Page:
2017 13", nTB i7 or TB i7 ?

Discussion in 'MacBook Pro' started by profH, Jun 16, 2017.

  1. profH macrumors newbie

    Jun 16, 2017
    Pasadena, CA
    Struggling with which of these two models to purchase and could some advice (either would be upgraded to 16GB RAM):

    NTB i7: Intel Core i7-7660U @ 2.5 GHz (2 cores): Single core ~ 4800, Multi-code ~ 9800

    TB i7: Intel Core i7-7667U @ 3.5 GHz (2 cores): Single core ~ 4900, Multi-code ~ 9900

    On benchmarks the machines look effectively identical, which pushes me toward the nTB thanks to the greater battery life (abysmal on the TB I've been testing) and absence of useless touchbar. But reading around a bit suggests that the benchmark comparison is misleading because the TB has a more powerful 28W CPU vs. a 15W CPU in the nTB. The right answer thus appears to depends on the specifics of how I use the machine.

    My main use is for office work / scientific computing. MSOffice work (often graphics-heavy powerpoint presentations that tax my 2015 MBA), some specialized but light software in VMWare+Windows XP, and mathematical/statistical programs like Mathematica/Stata/Etc.

    My priorities are:
    - Snappy performance in basic office tasks (both in direct use and hooked up to single 2560 x 1440 desktop monitor/peripherals)
    - Speeding up complex Mathematica/Stata calculations when plugged in; these occasionally need to run for many hours (these programs do not appear to be optimized to use more than 4 threads, which is why I dumped the 15-inch-quad-core-with-unnecessarily-large-trackpad I tested)
    - Battery life when on the go

    Things that are *not* a priority are:
    - Touchbar (except maybe getting rid of it!)
    - Video or photo editing
    - Taxing the CPU and GPU simultaneously (I only tax the GPU for recreation)
    - Cost

    The main thing I am struggling to figure out is whether with this sort of usage I will benefit from the 28W chip enough for the battery life sacrifices.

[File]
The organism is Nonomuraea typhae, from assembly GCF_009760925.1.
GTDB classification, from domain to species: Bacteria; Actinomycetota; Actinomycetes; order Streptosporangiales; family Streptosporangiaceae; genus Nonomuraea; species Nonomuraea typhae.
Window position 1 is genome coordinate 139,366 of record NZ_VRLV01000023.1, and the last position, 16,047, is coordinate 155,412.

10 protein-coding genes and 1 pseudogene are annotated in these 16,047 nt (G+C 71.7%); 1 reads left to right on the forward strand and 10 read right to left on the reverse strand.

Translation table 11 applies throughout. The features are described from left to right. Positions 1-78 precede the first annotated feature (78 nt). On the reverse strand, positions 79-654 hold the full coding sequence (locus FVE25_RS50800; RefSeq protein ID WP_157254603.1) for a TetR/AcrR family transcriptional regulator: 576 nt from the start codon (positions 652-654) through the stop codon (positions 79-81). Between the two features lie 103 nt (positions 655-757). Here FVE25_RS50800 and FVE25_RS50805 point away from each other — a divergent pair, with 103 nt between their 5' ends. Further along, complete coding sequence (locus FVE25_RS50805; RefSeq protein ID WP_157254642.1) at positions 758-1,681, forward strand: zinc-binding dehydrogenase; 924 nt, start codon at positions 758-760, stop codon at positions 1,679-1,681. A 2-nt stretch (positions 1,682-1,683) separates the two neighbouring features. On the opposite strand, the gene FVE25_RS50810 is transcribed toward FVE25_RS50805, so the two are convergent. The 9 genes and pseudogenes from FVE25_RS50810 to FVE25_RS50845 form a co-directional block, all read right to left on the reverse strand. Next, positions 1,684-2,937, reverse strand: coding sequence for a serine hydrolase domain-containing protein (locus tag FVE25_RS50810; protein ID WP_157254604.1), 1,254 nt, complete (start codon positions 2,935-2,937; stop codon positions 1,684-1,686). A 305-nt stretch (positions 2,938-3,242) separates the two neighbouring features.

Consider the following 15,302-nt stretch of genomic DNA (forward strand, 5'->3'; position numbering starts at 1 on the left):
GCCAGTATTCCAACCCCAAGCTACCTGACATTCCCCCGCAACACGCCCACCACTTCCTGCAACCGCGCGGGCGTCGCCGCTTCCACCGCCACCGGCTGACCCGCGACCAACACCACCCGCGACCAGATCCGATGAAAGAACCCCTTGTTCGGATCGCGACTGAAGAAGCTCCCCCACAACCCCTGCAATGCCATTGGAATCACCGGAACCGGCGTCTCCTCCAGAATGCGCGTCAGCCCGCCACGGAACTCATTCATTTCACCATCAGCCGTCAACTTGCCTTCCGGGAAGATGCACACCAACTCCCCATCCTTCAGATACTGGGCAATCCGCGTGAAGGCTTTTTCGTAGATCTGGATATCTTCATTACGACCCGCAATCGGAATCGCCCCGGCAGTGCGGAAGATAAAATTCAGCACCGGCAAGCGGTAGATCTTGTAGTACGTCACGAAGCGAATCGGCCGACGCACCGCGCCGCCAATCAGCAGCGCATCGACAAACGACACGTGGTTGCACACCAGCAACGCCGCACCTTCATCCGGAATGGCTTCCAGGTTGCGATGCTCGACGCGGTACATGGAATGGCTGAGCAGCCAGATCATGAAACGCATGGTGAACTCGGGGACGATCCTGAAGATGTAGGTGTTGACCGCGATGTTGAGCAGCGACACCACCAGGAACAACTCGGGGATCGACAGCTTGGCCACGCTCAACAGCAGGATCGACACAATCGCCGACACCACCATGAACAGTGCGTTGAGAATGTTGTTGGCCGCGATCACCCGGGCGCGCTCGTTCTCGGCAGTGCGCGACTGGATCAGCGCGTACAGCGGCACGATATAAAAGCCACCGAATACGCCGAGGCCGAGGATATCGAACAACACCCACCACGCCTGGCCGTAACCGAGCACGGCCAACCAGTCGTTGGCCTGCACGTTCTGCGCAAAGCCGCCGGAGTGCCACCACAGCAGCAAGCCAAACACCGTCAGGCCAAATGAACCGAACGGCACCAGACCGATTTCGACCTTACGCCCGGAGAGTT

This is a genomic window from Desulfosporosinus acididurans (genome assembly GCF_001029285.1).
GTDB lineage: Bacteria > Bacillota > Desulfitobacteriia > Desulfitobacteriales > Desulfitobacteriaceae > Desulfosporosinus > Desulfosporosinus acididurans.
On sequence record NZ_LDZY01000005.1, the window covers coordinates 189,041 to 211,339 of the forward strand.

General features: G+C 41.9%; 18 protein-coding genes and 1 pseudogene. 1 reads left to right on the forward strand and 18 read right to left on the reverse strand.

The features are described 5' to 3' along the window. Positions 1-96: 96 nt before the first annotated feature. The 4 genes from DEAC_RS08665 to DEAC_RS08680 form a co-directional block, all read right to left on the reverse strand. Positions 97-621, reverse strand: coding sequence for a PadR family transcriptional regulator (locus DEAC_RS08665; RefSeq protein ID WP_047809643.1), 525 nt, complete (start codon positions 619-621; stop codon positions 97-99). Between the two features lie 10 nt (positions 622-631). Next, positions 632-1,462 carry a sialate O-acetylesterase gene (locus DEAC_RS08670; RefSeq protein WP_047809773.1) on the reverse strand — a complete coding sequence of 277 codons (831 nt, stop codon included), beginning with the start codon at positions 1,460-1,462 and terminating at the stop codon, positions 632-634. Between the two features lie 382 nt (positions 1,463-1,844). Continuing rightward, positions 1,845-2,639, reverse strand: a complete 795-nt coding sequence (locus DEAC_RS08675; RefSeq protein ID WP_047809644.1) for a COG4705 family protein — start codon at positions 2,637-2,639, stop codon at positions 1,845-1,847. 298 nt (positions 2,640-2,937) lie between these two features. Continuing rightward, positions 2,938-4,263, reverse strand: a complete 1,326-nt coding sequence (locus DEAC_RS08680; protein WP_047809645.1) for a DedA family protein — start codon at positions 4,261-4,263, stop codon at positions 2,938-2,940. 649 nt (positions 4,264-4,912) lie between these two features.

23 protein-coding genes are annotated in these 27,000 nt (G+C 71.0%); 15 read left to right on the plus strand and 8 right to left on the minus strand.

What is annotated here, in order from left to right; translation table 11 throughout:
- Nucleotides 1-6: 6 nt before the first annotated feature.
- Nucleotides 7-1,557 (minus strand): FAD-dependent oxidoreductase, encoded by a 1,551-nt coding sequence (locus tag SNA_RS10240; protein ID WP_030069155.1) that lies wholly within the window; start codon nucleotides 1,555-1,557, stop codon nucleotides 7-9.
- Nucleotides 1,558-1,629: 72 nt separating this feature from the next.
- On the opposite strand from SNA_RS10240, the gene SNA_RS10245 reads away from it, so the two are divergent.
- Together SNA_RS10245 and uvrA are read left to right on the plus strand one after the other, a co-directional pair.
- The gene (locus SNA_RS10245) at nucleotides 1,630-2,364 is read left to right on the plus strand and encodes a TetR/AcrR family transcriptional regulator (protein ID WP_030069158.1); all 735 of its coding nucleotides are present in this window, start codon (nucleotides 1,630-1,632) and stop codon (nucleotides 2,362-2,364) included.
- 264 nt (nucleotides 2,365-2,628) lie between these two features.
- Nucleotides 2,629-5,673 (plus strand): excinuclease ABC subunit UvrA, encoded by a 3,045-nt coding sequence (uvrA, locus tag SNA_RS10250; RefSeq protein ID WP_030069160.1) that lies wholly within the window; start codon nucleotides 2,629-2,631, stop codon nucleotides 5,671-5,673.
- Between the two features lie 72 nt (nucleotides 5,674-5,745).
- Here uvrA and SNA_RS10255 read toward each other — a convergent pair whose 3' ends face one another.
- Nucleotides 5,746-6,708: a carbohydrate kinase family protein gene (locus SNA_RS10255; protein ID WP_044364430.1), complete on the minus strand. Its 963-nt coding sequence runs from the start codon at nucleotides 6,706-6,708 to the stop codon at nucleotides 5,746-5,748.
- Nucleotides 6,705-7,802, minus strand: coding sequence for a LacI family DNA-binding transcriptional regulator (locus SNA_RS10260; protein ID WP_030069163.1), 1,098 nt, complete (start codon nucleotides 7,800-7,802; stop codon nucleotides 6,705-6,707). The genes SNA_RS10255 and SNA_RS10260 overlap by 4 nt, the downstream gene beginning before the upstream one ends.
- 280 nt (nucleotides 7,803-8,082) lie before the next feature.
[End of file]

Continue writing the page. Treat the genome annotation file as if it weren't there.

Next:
2. New_Mac_Smell macrumors 68000


    Oct 17, 2016
    The TB model is the better computer. Battery life isn't that much difference. The lower wattage CPU cannot maintain higher clock rates as long as the other. Either will be beyond suitable for basic office tasks. Generally speaking if you're taxing the GPU the CPU will also be working hard. Touchbar is what it is, has some nice features but doesn't take anything away. VM would benefit from more cores/RAM/higher clock rate.

    However, either computer is more than adequate for your needs. So just get whichever you like.
  3. Mefisto macrumors 6502a


    Mar 9, 2015
    The North
    Also, the TB model has two extra USB-C -ports, if you're into that sort of thing. I like the option of plugging f. ex. the charger cable on either side depending on my current surroundings.
  4. Wowereit macrumors 6502a

    Feb 1, 2016
    When not stressing the GPU too much, CPU is holding boost clock pretty much indefinitely.

    If you ask me, the 13" TB is the weird in-betweener.
    It delivers a very minor performance bump, which mostly applies during simultaneous and prolonged use of CPU and GPU. If you are really putting CPU and GPU under permanent load, the few % difference give or take between nTB and TB won't help you much and you should get the 15" instead, which delivers a huge boost in performance.
  5. HiRez macrumors 603


    Jan 6, 2004
    Western US
    I agree with this. Even if it's true that Mathematica isn't optimized for more than 4 threads, that does not mean it won't be at some point in the future. Additionally, if it is in fact only utilizing 2 cores (2 threads each), that means that on a 4-core 15-inch you could comfortably use the machine for other things (like Safari or other apps, but also background tasks such as Time Machine, iCloud Drive/Google Drive/Dropbox, syncing, etc.) while it's performing those long-running tasks without significantly negatively affecting performance anywhere.